For my mother’s last weekend in China, we took her to Suzhou. Our friends Lawrence and Ran-Ran decided to join us, along with their ten-month old daughter Samantha. For a while, I was taking visitors or student groups to the Lingering Garden (liu yuan). This time we chose to visit the Garden of the Master of Nets, a much smaller garden that is touted by the Lonely Planet Guide as by far the best. I agree that it has great charm, but I also found the Humble Administrator’s Garden delightful. Divided into a western, central, and eastern section, this is the largest of the Ming gardens in Suzhou. As our guide pointed out, one of the delights of the garden is the view looking out over the main pond, where beyond the garden walls you can see one of Suzhou’s pagodas rising up in the distance. Taking our 3-year old daughter Sarah through this huge garden wasn’t easy—after a day of touring the city in hot, muggy, and rainy weather, we were all pretty exhausted. But she did enjoy the ducks that were enclosed in a little fenced in area of the pond under one of the halls, and insisted on taking a photo of them with my camera.
After the gardens and a friendly dinner with one of Lawrence’s business colleagues, we retreated to the Suzhou Sheraton. We had taken my father and step-mother to Suzhou a few years ago and also stayed in this hotel, and had fond memories of it. Designed to harmonize with the old buildings and gardens of the city, it is definitely worth the price, especially when your folks are paying the bill ; )
Like most cities in China, Suzhou is rapidly modernizing, and high-rises are sprouting up everywhere. Fortunately for the tourist trade, much of the inner section of the city is being preserved and developers are prevented from building there, so the old neighborhoods and canals that make this city so charming can still be found today, but who knows how much longer this situation will last.
On Sunday we headed over to the Pan-men Gate, a tourist site located just behind the Sheraton, featuring remnants of the city wall and the “illustrious light” Pagoda (rui guang ta) which dates back to the Song Dynasty (960-1279). Unlike the pagoda at Tiger Hill, you can climb inside this one. Despite the steep staircases, both Sarah and my mother Liz made it all the way up to the top of the pagoda. Mom had to conquer her fear of heights and I have a wonderful backlit shot of her trying to control a panic attack, but to her credit she made it to the very top chamber.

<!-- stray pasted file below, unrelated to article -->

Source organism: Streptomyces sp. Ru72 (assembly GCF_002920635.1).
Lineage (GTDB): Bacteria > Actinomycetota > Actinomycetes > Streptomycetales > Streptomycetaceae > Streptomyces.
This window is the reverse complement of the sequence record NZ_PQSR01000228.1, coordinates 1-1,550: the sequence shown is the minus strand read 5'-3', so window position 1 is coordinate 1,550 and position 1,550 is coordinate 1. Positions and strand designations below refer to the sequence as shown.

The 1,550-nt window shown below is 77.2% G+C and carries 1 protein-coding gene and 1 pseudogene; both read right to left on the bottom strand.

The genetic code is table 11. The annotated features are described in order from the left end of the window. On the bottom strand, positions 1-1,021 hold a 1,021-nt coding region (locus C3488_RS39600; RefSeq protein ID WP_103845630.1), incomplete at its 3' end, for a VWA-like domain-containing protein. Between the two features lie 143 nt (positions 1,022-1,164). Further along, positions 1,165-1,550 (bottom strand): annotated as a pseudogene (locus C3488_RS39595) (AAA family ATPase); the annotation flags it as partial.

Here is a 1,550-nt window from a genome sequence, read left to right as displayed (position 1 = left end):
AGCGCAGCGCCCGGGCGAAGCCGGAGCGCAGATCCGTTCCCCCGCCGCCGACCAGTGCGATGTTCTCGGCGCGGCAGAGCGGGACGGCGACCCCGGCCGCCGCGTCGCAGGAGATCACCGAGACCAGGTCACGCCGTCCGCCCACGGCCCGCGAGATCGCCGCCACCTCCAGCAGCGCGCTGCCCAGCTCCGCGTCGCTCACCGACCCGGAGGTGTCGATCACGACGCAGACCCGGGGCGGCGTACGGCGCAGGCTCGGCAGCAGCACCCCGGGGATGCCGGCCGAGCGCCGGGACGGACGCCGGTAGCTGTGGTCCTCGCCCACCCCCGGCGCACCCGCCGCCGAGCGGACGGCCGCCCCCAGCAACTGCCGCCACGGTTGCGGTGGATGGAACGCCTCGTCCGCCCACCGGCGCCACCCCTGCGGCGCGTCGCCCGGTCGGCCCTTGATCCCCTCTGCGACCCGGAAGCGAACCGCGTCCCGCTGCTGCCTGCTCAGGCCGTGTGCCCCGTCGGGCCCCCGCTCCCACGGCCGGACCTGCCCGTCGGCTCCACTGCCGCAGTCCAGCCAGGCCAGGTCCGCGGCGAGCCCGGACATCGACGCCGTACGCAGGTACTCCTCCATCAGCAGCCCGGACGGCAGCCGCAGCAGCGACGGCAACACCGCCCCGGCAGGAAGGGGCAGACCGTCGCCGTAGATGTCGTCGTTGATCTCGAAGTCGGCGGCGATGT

After that we decided to hit the Suzhou Museum, which was well worth the visit, not so much for the contents, which are not too impressive when compared with the Shanghai Museum, but for the design and structure of the building. Designed by I.M. Pei, this building is also meant to complement the old architecture of the city.
Our final stop before heading back to Shanghai was the Bookworm, a café, bookstore, and used-book swap station, started in Beijing by Alex Pearson and now branching to other Chinese cities. We waited over an hour for the lunches we ordered there. But the food was good when it came, and the manager was very apologetic and assured us that this was unusual for them. The Bookworm is a bit hard to find as it’s located along a canal just off a small street branching from Shiquan Jie. I wish they would set one of these places up in Shanghai, but we have so many other great things here it’s hard to complain.
I have uploaded photos of the Humble Administrator's Garden, Master of Nets Garden, Pan Men and Pagoda, and Suzhou Museum onto my Suzhou photo page.